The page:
Air quality in healthcare premises has historically been related to clean room perfor-mance, especially in laboratory-type spaces. However, indoor air quality is more related to the release of volatile organic compounds (VOCs) and other potentially harmful substances from objects and materials within the building. Suspended ceilings are tested for formaldehyde emissions
as part of achieving the European CE Mark.
For areas where airborne particles must be limited in size and number, ISO 14644-1 “clean room” classification can be achieved, where the lower the ISO classification, the fewer particles there are and the smaller the maximum permitted particle size. Another perfor-mance attribute linked to clean room performance is the Kinetic of Particle Decontamination Class, which essentially measures how quickly a room can be decontaminated when contamination occurs, expressed as how much time is taken to reduce the contamination to 90% of its initial peak.
Cleaning guidelines issued for the UK and Ireland state that “the ceiling should be visibly clean with no blood or body substances, dust, dirt, debris and spillages”. The cleaning regime requirements will vary in different risk zones. For example, the UK National Specifications for Cleanliness in the NHS (NRLS April 2007) specifies that, in very high risk zones, ceilings must be dusted monthly and washed yearly. In low-risk areas, checking dust monthly and washing every three years is sufficient. Resistance to disinfectants is an important factor in the cleanability of suspended ceilings. Ceiling tiles are typically tested to resist the common active disinfection agents including hydrogen peroxide, quaternary ammonia and chlorine.
The “ABC” of acoustics applies to hospitals as to other buildings: absorb, block, cover. Because hospitals are highly serviced buildings, there is often a significant amount of pipes, ductwork and plant located in the ceiling void that can cause disturbance.
The latest guidance on acoustics in healthcare premises recommends using a Class C absorbing ceiling (or better) over an area equivalent to 80% of the floor area, rated in accordance with BS EN ISO 11654:1997.
Ceiling tiles can be categorised by their density, porosity and thickness, all of which influence the acoustic performance and have knock-on effects on other attributes such as cleanability, installation and maintenance. Sound absorption refers to the control of reflected (reverberant) sound with in the room and influences intelligibility and can help to control the build up of noise. In healthcare spaces this is particularly important as they typically have hard hygienic floor and wall finishes and long wide corridors. Sound attenuation and reduction refers to limiting the trans-mission between rooms and from the ceiling void, which is important for confidentiality and concentration.
If you increase the density of a product, while keeping the porosity and thickness the same, sound absorption is reduced while sound attenuation is increased, so transmission is reduced.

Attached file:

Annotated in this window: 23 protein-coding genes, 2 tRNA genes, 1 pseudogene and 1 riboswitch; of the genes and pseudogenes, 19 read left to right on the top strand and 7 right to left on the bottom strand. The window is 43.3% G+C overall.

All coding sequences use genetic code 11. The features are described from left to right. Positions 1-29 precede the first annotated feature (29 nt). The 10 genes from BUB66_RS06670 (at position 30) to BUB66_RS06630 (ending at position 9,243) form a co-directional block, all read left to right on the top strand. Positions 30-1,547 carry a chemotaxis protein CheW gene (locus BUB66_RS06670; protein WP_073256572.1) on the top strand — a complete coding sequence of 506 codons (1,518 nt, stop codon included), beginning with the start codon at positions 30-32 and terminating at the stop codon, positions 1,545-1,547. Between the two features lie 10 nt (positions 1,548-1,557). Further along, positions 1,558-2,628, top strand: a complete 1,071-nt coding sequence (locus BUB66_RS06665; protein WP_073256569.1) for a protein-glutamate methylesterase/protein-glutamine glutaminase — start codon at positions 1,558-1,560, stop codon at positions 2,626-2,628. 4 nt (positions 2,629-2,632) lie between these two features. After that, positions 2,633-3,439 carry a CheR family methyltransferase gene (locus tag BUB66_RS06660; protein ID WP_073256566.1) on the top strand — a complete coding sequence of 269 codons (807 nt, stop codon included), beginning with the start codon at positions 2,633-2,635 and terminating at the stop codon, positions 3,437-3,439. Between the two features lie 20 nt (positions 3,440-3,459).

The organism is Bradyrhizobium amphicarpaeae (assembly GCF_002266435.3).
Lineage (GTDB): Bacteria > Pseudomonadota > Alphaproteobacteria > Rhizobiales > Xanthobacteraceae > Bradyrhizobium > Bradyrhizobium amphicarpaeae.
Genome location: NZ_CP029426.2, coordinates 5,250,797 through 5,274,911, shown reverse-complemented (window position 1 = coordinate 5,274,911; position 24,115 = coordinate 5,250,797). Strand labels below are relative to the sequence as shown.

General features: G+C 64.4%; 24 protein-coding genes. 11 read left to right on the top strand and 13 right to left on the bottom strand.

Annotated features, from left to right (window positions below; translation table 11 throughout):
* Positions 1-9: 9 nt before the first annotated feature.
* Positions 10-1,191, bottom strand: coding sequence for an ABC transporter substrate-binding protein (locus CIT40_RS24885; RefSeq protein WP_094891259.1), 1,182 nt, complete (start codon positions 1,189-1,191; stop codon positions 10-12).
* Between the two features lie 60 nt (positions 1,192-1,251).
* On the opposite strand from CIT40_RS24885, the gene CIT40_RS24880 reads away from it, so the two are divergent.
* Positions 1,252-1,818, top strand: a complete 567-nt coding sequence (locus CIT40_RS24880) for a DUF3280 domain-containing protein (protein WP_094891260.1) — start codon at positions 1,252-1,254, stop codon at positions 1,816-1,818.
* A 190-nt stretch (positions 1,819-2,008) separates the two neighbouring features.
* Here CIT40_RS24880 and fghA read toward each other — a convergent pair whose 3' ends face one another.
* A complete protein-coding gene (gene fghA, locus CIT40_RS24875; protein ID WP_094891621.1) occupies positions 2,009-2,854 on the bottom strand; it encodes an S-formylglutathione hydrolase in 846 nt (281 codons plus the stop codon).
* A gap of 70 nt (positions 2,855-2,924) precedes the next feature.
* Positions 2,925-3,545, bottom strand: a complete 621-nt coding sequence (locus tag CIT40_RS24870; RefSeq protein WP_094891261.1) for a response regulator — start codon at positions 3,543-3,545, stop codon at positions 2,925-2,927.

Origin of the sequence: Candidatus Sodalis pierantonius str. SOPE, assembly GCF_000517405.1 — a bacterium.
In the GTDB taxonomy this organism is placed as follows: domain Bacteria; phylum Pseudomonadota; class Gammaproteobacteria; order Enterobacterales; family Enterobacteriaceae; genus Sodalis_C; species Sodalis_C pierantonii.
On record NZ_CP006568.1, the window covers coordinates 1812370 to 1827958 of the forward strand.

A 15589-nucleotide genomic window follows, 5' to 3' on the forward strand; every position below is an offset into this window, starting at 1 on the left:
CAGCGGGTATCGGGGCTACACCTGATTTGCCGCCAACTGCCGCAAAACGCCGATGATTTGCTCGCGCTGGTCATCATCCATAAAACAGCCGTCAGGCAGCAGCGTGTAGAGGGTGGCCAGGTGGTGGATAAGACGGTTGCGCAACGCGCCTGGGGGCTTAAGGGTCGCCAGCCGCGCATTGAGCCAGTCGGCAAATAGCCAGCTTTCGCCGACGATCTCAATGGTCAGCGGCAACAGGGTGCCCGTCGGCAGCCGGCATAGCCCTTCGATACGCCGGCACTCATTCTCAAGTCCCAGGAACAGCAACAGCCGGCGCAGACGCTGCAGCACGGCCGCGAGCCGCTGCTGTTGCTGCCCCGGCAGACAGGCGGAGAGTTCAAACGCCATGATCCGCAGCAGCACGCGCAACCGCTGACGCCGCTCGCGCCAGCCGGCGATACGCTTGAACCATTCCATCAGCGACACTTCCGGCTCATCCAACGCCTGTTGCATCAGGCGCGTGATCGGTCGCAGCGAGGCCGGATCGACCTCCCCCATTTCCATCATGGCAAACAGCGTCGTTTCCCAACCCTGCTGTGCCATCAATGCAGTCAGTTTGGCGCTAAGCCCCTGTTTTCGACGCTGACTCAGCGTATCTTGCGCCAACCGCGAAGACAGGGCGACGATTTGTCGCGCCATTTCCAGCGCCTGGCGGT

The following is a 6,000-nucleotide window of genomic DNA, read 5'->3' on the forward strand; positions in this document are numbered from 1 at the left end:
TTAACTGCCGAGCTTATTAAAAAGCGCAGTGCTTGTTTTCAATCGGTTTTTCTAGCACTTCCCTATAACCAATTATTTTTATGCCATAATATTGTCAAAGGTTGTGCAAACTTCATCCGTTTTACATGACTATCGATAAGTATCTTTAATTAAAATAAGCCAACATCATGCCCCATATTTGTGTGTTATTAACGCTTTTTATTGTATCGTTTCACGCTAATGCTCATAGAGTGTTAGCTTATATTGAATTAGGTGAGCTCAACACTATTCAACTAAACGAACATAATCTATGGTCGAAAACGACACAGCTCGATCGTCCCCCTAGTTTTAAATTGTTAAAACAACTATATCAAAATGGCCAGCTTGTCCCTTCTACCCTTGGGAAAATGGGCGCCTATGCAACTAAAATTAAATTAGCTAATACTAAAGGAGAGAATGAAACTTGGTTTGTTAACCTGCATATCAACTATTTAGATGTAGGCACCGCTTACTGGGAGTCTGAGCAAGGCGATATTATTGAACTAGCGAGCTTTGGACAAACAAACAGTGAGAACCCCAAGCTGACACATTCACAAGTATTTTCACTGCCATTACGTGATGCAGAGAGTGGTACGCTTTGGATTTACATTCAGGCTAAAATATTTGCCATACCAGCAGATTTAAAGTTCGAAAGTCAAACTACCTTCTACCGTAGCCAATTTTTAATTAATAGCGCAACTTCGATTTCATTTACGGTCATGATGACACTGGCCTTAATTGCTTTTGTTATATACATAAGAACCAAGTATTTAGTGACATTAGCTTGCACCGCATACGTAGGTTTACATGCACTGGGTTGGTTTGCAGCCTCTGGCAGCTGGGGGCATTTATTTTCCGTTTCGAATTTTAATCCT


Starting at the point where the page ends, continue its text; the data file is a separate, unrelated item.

If you increase the porosity of a product, while keeping the density and thickness the same, sound absorption is increased while sound attenuation is reduced, so transmission is increased.
If you increase the thickness of a product, while keeping the density and porosity the same, both sound absorption and sound attenuation are increased, so transmission is reduced.
The general rule is that the better product is absorbing sound, the worse it is at attenuation and vice versa, unless you add thickness. Increasing the thickness usually adds cost and uses more resources so it is not necessarily the most sustainable solution. Careful consideration is needed to balance the bipolar require-ments of sound absorption and sound attenuation.
Lighting, in particular the use of natural daylight, can have a major effect on the interior environment and on the speed of patients’ recovery.
The use of different materials can change the look, feel and texture of the ceiling and help to relieve perceptions of a sterile environment. Ceiling finishes with high levels of light reflectance can help daylight penetrate into a building.
According to a 2006 Brinjac Engineering study on the environmental effect of high light reflectance ceilings, the use of a 90% light reflectance ceiling tile combined with indirect lighting can provide cost savings of up to 20%, equating to as much as 11% reduction of the energy buildings use, compared with a standard 75% light reflectance tile.
Ceilings provide passive fire protection, either by fire reaction or fire resistance.
HTM 60 strongly recommends that demountable suspended ceilings in hospitals are not used to provide or contribute towards the fire resistance of the structure. However, ceilings should be able to maintain their stability (ie; not fall down) for 30 minutes when tested to BS 476 parts 20-23 to enable safe escape.
Technical standards for suspended ceilings have been harmonised as part of the CE Marking process, which has meant the incorporation of Euroclasses for fire reaction since 2003.
They are also the only acceptable way of demonstrating compliance with the EU Construction Products Directive. The equivalent of the Eurocodes for the old National classifications are:
- B-s3,d2 replaces Class 0
- C-s3,d2 replaces Class 1
- D-s3,d2 replaces Class 3
HTM 60 defines two levels of humidity: low (25-65%) and high (25-100%). Only rooms defined as HTM 60 category 2 areas (eg; bathrooms, showers, sluice rooms) require products capable of withstanding high-level humidity, even though these rooms very rarely achieve 100% relative humidity, particularly when good ventilation practices are adopted.
Ventilation is important to prevent bacteriological growth. Grid systems will typically require additional protection for environments regularly above 90% relative humidity.
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MODULE 5 DEADLINE: July 1 2011